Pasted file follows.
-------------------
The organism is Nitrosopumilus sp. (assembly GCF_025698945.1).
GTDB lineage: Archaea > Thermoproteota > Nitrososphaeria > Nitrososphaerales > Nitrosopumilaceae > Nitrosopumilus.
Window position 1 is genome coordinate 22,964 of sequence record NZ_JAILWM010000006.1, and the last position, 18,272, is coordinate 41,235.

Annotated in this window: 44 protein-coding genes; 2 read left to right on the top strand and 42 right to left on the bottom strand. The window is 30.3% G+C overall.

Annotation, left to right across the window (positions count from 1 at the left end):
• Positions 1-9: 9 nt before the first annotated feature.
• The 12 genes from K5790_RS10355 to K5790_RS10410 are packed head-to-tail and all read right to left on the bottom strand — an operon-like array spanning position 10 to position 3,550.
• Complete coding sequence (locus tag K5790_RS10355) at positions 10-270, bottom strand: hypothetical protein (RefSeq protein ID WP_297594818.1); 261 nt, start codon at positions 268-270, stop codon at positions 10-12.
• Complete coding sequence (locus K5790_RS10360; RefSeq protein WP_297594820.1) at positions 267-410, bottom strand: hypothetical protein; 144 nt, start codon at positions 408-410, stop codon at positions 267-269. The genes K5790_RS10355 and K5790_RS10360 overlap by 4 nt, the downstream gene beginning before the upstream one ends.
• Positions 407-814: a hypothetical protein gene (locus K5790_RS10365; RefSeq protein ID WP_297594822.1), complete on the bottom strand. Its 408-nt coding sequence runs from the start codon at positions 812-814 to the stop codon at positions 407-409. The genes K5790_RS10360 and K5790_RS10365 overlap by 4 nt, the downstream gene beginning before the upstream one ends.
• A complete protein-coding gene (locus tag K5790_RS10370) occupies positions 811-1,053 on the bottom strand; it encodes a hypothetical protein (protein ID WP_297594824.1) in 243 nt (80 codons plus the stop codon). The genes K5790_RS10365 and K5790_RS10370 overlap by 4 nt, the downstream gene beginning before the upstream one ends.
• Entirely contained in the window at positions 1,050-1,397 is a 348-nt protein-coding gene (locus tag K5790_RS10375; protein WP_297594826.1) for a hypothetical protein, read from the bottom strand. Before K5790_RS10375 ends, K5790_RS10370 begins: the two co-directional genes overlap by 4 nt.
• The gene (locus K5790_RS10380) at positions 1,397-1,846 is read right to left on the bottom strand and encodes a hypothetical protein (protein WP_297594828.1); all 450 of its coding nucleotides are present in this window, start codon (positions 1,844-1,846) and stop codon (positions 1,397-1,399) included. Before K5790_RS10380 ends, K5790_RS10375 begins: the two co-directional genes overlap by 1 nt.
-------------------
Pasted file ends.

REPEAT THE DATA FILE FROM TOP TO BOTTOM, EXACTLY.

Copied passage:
The organism is Nitrosopumilus sp. (assembly GCF_025698945.1).
GTDB lineage: Archaea > Thermoproteota > Nitrososphaeria > Nitrososphaerales > Nitrosopumilaceae > Nitrosopumilus.
Window position 1 is genome coordinate 22,964 of sequence record NZ_JAILWM010000006.1, and the last position, 18,272, is coordinate 41,235.

Annotated in this window: 44 protein-coding genes; 2 read left to right on the top strand and 42 right to left on the bottom strand. The window is 30.3% G+C overall.

Annotation, left to right across the window (positions count from 1 at the left end):
• Positions 1-9: 9 nt before the first annotated feature.
• The 12 genes from K5790_RS10355 to K5790_RS10410 are packed head-to-tail and all read right to left on the bottom strand — an operon-like array spanning position 10 to position 3,550.
• Complete coding sequence (locus tag K5790_RS10355) at positions 10-270, bottom strand: hypothetical protein (RefSeq protein ID WP_297594818.1); 261 nt, start codon at positions 268-270, stop codon at positions 10-12.
• Complete coding sequence (locus K5790_RS10360; RefSeq protein WP_297594820.1) at positions 267-410, bottom strand: hypothetical protein; 144 nt, start codon at positions 408-410, stop codon at positions 267-269. The genes K5790_RS10355 and K5790_RS10360 overlap by 4 nt, the downstream gene beginning before the upstream one ends.
• Positions 407-814: a hypothetical protein gene (locus K5790_RS10365; RefSeq protein ID WP_297594822.1), complete on the bottom strand. Its 408-nt coding sequence runs from the start codon at positions 812-814 to the stop codon at positions 407-409. The genes K5790_RS10360 and K5790_RS10365 overlap by 4 nt, the downstream gene beginning before the upstream one ends.
• A complete protein-coding gene (locus tag K5790_RS10370) occupies positions 811-1,053 on the bottom strand; it encodes a hypothetical protein (protein ID WP_297594824.1) in 243 nt (80 codons plus the stop codon). The genes K5790_RS10365 and K5790_RS10370 overlap by 4 nt, the downstream gene beginning before the upstream one ends.
• Entirely contained in the window at positions 1,050-1,397 is a 348-nt protein-coding gene (locus tag K5790_RS10375; protein WP_297594826.1) for a hypothetical protein, read from the bottom strand. Before K5790_RS10375 ends, K5790_RS10370 begins: the two co-directional genes overlap by 4 nt.
• The gene (locus K5790_RS10380) at positions 1,397-1,846 is read right to left on the bottom strand and encodes a hypothetical protein (protein WP_297594828.1); all 450 of its coding nucleotides are present in this window, start codon (positions 1,844-1,846) and stop codon (positions 1,397-1,399) included. Before K5790_RS10380 ends, K5790_RS10375 begins: the two co-directional genes overlap by 1 nt.